Revised rules still force commissioners to put competition first, says Dixon
Commissioning leaders have warned that the Government’s revisions to the competition laws will still place unnecessary obligations on CCGs that will hinder their ability to put patients’ needs first.
The revisions to Section 75, announced by health minister Earl Howe yesterday, contain a new opt-out clause for CCGs if using competition would harm integration of services.
But they retain a controversial clause that CCGs will have to prove that only a single provider can run a service or be faced with a labour-intensive tendering process.
Dr Michael Dixon, interim president of NHS Clinical Commissioners, warned that this will lead commissioners to be concerned about legal duties instead of focusing completely on improving patient care.
He said: ‘There is a danger that it still leaves open the possibility that a clinical commissioner who wants to contract with a good local provider with a strong track record, who is signed up to the aspirations of the commissioner, and is providing a good service close to people’s home, might still have to offer that service to someone else as part of a competitive tender or part of AQP.’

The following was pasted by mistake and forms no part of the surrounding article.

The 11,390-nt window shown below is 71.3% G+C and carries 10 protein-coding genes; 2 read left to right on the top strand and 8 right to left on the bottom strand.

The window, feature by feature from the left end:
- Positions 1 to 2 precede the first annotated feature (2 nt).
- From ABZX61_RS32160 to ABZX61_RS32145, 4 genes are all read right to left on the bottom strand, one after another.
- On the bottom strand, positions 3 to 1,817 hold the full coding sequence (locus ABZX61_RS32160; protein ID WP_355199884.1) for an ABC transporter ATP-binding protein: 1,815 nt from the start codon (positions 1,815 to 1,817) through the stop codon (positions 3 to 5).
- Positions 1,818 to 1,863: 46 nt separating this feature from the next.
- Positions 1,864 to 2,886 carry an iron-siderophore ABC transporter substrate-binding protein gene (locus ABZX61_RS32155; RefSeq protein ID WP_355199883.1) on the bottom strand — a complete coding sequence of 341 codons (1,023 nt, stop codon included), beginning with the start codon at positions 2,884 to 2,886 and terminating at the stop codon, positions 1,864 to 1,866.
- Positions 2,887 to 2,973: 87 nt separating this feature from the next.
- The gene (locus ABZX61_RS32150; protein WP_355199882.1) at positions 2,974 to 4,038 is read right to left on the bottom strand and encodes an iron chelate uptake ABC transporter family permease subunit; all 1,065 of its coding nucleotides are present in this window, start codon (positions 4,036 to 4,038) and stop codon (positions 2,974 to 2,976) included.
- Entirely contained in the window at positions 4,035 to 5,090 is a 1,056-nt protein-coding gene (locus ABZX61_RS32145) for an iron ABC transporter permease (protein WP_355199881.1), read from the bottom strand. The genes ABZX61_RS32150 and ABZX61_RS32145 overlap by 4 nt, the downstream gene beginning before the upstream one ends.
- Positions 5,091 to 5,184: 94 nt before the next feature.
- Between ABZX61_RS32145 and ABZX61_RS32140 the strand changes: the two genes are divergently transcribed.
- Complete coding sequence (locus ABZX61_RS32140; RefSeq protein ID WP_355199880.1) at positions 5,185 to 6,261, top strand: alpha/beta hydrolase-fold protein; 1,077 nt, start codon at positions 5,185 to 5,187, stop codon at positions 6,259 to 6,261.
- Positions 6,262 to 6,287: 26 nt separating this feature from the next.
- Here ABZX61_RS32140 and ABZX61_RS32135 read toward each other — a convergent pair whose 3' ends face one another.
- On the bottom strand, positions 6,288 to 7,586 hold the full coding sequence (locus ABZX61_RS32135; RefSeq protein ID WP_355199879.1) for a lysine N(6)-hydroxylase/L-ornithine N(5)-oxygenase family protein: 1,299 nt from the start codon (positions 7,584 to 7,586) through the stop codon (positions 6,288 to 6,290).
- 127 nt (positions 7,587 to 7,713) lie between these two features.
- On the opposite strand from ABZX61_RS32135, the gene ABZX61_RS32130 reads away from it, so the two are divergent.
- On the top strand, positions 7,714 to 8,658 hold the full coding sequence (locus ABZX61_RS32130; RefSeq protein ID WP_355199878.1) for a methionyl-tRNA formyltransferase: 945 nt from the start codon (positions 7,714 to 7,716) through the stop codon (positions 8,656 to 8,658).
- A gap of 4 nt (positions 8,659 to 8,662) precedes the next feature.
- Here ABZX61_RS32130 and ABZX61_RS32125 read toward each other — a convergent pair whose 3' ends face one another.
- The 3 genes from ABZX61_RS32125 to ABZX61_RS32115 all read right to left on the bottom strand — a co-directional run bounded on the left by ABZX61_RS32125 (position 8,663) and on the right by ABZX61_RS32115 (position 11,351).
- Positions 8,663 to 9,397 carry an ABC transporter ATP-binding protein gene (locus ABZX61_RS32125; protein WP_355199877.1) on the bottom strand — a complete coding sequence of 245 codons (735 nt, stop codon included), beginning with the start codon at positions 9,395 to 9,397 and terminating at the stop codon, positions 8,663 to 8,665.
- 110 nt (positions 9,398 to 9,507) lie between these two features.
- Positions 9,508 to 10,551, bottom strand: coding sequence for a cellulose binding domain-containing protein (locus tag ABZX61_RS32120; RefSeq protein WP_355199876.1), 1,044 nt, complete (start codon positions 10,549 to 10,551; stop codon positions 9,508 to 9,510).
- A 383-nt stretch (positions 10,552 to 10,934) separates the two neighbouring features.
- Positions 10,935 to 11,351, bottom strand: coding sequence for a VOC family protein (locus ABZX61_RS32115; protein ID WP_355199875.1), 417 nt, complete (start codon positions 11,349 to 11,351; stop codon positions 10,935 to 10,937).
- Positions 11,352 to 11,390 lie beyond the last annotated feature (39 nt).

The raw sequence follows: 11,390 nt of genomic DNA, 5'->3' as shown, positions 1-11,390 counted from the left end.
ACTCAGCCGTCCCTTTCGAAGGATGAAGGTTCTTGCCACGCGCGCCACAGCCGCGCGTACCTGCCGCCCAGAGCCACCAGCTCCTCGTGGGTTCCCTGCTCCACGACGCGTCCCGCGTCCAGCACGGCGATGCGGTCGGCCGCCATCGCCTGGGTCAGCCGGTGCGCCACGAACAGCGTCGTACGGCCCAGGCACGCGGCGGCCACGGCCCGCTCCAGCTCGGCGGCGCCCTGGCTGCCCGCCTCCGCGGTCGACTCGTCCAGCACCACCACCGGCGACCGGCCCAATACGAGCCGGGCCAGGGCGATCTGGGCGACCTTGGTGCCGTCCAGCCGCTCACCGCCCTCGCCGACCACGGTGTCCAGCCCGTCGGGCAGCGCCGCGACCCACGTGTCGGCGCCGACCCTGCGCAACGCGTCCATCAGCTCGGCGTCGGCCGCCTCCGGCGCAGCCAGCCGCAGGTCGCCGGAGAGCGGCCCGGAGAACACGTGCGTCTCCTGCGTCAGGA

‘If CCGs are having to act in a way that makes them more cautious in respect to their local patients, that will be a bad thing… I would be very worried if doubts about Section 75 will change their behaviour.’
Dr Brian Fisher, a GP in South East London and patient and public involvement network lead at NHS Alliance, also said the ‘cosmetic changes’ remained ‘very dangerous’ for CCGs and the NHS.
He said on the Pulse website: ‘The provisions will be almost impossible to meet. CCGs will still need to do a huge amount of work whether being forced to compete or demonstrating why only a single provider can perform the tasks.
‘Monitor still rules and CCGs will still be open to challenge from corporations. No more freedom, more cost, a lot more fear - and almost certainly worse services for patients.’
But David Worskett, chief executive of the NHS Partners Network, a network for independent health providers, welcomed the new legislation.
He said: ‘We thought that the first version of the Section 75 Regulations simply confirmed the procurement position that was established under the last Government but if further clarification is needed then that can only be helpful.
‘However, while the regulations are necessary, in the real world of NHS care the reality is that when new commissioners see the need for innovation and integration they will often want to use procurement to obtain the best services for patients, including options offered by the independent sector.’
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